Talk:ISO/IEC 6937

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Keyboarding issues[edit]

It seems a strange decision not to unify C6 (breve) with CF (caron), C7 (dot) with CA (ring) and CB (cedilla) with CE (ogonek). (Romanian comma below is unified with cedilla, and correctly so.) If you don’t do that you don’t have to restrict the possible combinations. On a pan-European keyboard one would absolutely do this unification for dead keys. Furthermore C5 (macron) should have also allowed more and there should have been a ligate (or separate) code, or you would unify Ää with Ææ and Öö with Œœ, displaying the appropriate one depending on language. They could have covered Latin Extended-A easily. 18:04, 17 July 2007 (UTC)

Unfortunately this useful intent doesnʼt seem to be as simple to realize as that, at least from a Unicode point of view, because now there is as well an a with dot above (U+0227), an e with cedilla (U+0229), and a g with caron [háček] (U+01E7). Hnvnc (talk) 23:24, 17 May 2016 (UTC)
The idea of a pan-European keyboard layout, rather than a complete Latin one, is biased in that Europe is not Latin only, and globalization as well as historic ties end up making tbe exclusion of African languages inappropriate on an international keyboard layout. Therefore I suggest that every Latin script using country define at least a complete Latin layout based on its national standard layout. Hnvnc (talk) 16:53, 19 May 2016 (UTC)

Pan-European keyboard layout – dead keys
Dead key Base character Result
Grave ` AEIOUaeiou ÀÈÌÒÙàèìòù
Acute ´ ACEILNORSUYZaceilnorsuyz ÁĆÉÍĹŃÓŔŚÚÝŹáćéíĺńóŕśúýź
Circumflex ^ ACEGHIJOSUWYaceghijosuwy ÂĈÊĜĤÎĴÔŜÛŴŶâĉêĝĥîĵôŝûŵŷ
Tilde ˜ AINOUainou ÃĨÑÕŨãĩñõũ
Macron or Stroke ¯ ADEHILOTUadehilotu ĀÐĒĦĪŁŌŦŪāðēħīłōŧū
Breve or Caron ˘ ˇ ACDEGLNRSTUZacdeglnrstuz ĂČĎĚĞĽŇŘŠŤŬŽăčďěğľňřšťŭž
Dot or Ring ˙ ˚ ACEGILUZacegiluz ÅĊĖĠİĿŮŻåċėġıŀůż
Umlaut / diæresis ¨ AEIOUYaeiouy ÄËÏÖÜŸäëïöüÿ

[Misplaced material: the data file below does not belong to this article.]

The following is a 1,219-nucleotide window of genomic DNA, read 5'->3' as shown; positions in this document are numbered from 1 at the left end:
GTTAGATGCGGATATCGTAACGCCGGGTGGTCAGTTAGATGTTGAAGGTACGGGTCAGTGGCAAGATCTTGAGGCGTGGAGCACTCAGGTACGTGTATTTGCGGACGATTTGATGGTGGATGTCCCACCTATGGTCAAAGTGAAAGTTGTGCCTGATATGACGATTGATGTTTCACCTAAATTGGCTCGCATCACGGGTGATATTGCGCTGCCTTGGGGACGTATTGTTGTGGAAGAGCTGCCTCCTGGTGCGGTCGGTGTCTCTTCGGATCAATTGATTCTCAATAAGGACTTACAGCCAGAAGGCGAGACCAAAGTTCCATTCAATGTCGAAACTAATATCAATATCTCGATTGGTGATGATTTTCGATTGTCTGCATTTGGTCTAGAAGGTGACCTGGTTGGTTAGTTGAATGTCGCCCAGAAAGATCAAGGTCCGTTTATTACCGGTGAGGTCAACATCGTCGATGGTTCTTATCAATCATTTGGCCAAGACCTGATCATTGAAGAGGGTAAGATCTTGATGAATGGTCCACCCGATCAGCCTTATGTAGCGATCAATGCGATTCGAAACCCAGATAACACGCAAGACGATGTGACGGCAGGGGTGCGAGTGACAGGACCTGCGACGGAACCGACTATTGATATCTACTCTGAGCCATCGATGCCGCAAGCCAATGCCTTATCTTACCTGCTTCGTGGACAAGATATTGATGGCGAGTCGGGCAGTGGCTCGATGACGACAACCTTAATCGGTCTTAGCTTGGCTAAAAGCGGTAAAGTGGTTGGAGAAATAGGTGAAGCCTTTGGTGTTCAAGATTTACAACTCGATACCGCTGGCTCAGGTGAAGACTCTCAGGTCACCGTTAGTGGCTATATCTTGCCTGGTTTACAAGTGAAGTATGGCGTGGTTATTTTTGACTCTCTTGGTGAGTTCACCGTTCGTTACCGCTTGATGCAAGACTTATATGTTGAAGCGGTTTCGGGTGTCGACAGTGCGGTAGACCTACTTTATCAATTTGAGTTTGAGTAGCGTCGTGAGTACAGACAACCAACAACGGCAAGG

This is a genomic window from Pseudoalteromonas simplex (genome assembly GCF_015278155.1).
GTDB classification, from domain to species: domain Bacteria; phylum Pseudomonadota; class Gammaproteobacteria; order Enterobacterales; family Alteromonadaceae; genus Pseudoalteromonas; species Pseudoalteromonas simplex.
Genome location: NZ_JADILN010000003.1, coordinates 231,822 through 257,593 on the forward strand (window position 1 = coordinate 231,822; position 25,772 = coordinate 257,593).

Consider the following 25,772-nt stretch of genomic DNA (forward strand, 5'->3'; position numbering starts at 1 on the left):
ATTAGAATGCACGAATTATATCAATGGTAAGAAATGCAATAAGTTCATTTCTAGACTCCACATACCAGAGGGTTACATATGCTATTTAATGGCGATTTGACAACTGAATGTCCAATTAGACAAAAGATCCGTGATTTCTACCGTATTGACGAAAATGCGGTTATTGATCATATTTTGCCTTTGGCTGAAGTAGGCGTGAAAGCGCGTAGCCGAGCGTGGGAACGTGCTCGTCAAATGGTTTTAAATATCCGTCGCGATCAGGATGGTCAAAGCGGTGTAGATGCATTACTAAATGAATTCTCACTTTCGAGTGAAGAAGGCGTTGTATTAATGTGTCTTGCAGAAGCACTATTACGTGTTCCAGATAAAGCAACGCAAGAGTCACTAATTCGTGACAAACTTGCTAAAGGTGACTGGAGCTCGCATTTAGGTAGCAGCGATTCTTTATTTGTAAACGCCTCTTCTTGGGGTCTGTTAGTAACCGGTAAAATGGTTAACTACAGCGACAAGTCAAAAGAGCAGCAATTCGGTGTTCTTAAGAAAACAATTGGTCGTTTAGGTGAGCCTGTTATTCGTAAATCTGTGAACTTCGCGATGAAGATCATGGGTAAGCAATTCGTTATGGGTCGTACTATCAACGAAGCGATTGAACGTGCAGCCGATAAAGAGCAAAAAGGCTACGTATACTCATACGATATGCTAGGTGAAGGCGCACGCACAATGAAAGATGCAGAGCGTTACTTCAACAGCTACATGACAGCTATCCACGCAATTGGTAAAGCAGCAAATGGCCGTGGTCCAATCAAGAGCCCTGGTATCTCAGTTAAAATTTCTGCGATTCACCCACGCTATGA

Cedilla or Ogonek ¸ ˌ ˛ ACEIGKLNRSTUacegiklnrstu ĄÇĘĢĮĶĻŅŖŞŢŲąçęģįķļņŗşţų
Double Acute ˝ OUou ŐŰőű
The code page was never designed with keyboard layouts in mind, but for display. It was designed almost 25 years ago to solve a specific problem then and there. It's almost a given that unfortunate decisions would be included. For that matter, there are much worse code pages around. 11:00, 19 July 2007 (UTC)

Copyright issues?[edit]

Has anyone noticed that much of the text of this article added by User: is cribbed straight from ? (Which has a modification date of 1997, obviously earlier than the wikipedia addition.) That includes a statement about the currency symbol that don't match the character set chart for ISO/IEC 6937:1992 in the footnote I added to the article. Is that a legitimate addition or does it need to be diked out? I'm leaving it for now because I don't think a polish professor is likely to be terribly litigious, but still. (talk) 06:13, 14 January 2008 (UTC)

Control characters[edit]

Right now, the article gives the standard C0 / ASCII set of control characters, but this was for videotext, not computing. The roughly equivalent CCITT (now ITU-T) standards do not use the standard controls, but others instead. I'm tempted to gut those controls and replace them with the videotext controls instead, but I don't know how close in correspondence the ISO standard was to the relevant CCITT standards (T.51, T.61, T.100, and T.101). Caerwine Caer’s whines 04:30, 27 July 2008 (UTC)

G with Cedilla[edit]

Not too long ago some IP user changed lowercase ‘g’ with cedilla ‘ģ’ (uppercase: ‘Ģ’) from being done the graphic way with an acute accent (C2hex) to the logic way using cedilla (CBhex). Recently some other IP user changed it back. I currently don’t have access to the standard’s text, so can someone please check which of these is the correct way in ISO/IEC 6937? — Christoph Päper 09:41, 23 April 2011 (UTC)

There has been a name change which may have mislead the first IP user:
«Accented letter LATIN SMALL LETTER G WITH CEDILLA was named "small g with acute accent" in the 1983 edition of this International Standard. For compatibility purposes, the coded representation has been kept unchanged. The name has been aligned with that in ISO/IEC 10646-1.»[1]
C2hex is correct.[2] Hnvnc (talk) 00:41, 18 May 2016 (UTC)